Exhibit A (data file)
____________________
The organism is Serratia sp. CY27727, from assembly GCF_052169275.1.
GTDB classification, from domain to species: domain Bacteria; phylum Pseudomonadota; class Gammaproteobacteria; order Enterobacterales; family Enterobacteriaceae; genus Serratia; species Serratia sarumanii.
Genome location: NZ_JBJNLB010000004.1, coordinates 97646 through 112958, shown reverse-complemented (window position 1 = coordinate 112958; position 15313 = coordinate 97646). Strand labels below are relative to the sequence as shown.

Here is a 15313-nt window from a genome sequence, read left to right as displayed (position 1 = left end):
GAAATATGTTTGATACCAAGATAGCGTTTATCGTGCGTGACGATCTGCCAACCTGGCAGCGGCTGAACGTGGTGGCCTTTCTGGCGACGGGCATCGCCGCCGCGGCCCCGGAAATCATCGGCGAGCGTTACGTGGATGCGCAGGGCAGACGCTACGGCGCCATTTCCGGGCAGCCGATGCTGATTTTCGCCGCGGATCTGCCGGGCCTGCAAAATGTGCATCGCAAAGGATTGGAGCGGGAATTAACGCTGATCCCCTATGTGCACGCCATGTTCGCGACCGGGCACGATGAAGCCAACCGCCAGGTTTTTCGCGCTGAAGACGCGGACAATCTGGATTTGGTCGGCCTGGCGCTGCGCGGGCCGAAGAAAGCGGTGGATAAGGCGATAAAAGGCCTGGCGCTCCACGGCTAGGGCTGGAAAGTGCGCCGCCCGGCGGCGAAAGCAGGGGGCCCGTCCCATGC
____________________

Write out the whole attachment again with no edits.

The organism is Serratia sp. CY27727, from assembly GCF_052169275.1.
GTDB classification, from domain to species: domain Bacteria; phylum Pseudomonadota; class Gammaproteobacteria; order Enterobacterales; family Enterobacteriaceae; genus Serratia; species Serratia sarumanii.
Genome location: NZ_JBJNLB010000004.1, coordinates 97646 through 112958, shown reverse-complemented (window position 1 = coordinate 112958; position 15313 = coordinate 97646). Strand labels below are relative to the sequence as shown.

Here is a 15313-nt window from a genome sequence, read left to right as displayed (position 1 = left end):
GAAATATGTTTGATACCAAGATAGCGTTTATCGTGCGTGACGATCTGCCAACCTGGCAGCGGCTGAACGTGGTGGCCTTTCTGGCGACGGGCATCGCCGCCGCGGCCCCGGAAATCATCGGCGAGCGTTACGTGGATGCGCAGGGCAGACGCTACGGCGCCATTTCCGGGCAGCCGATGCTGATTTTCGCCGCGGATCTGCCGGGCCTGCAAAATGTGCATCGCAAAGGATTGGAGCGGGAATTAACGCTGATCCCCTATGTGCACGCCATGTTCGCGACCGGGCACGATGAAGCCAACCGCCAGGTTTTTCGCGCTGAAGACGCGGACAATCTGGATTTGGTCGGCCTGGCGCTGCGCGGGCCGAAGAAAGCGGTGGATAAGGCGATAAAAGGCCTGGCGCTCCACGGCTAGGGCTGGAAAGTGCGCCGCCCGGCGGCGAAAGCAGGGGGCCCGTCCCATGC